All that aside, I was able to complete one of my cases during the last couple of months as well as start a new one. So, I was at least not completely unproductive on the business side of things. In fact, a timely discussion with the attorney from my last case falls directly in line with where I left you all- staying in your lane and what to do when your research uncovers more problems.

It is fair to say that I have a deeply analytical side to my personality. It is probably one of the things that appealed to me most about taking on the work of an expert witness- I can really relate to the investigation process as I had a steady diet of investigating incidents for several years in my career.

In my industry, social services, there are an unending number of documents. So, much like the medical field where everything is captured for the record, social services agencies must memorialize their work, and it is often duplicated in several different places.

When first reading through a case (I like to start with the Complaint) I will immediately write down all of the documents that I think will be relevant to my review. Then, working with the attorney I will start to go through whatever information is provided that has already cropped up through discovery or in the depositions. Most of the time I find that what I am looking for has not yet been pulled for the attorney’s review. And that is usually because neither side knows specifically what to ask for (which is why pulling in an expert as early as possible is the smart way to go).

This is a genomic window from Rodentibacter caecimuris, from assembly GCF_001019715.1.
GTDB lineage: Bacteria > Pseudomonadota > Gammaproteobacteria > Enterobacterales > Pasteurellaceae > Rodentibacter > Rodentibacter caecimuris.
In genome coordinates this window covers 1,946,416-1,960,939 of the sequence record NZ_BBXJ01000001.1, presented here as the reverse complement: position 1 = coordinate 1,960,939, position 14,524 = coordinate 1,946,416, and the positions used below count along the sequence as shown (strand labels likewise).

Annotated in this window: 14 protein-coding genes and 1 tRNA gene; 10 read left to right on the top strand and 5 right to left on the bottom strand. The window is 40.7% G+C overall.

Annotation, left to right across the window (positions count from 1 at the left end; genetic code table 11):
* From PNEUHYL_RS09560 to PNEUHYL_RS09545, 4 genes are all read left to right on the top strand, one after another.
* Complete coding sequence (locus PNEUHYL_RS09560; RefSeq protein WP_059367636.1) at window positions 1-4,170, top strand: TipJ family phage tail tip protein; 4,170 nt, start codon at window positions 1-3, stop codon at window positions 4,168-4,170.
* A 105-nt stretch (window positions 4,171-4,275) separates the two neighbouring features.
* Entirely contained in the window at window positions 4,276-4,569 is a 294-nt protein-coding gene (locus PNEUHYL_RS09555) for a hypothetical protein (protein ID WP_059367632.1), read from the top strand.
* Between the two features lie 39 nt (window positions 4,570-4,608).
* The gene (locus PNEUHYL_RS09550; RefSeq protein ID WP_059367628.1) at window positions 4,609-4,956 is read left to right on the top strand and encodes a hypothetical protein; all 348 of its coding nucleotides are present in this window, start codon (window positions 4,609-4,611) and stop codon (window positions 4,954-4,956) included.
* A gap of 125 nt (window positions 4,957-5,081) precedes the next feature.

Once I have reviewed what was provided and asked for any missing information, what happens if I uncover what might be critical information that doesn’t technically fall under my area of expertise, but is within my experience? Is this a good thing, or a bad thing?

Let me give an example from my own experience. For about eight years I administratively oversaw four divisions in three separate, but affiliated behavioral health corporations. These divisions included Risk Management, Quality Assurance, Human Resources and a non-profit Pharmacy.

Each of the divisions involved understanding a wide range of rules and regulations, but the daily exposure to overseeing the pharmacy led me to a fairly good understanding of psychotropic medications, types, dosages and side effects, for both kids and adults. Does this make me an expert? No, but I do know enough to have a very strong interest in the influence of these medications on the cases I am reviewing, particularly as both individuals with Severe Mental Illness and/or Intellectual and Developmental Disabilities tend to be prescribed extraordinary numbers of drugs at often extraordinary dosage levels.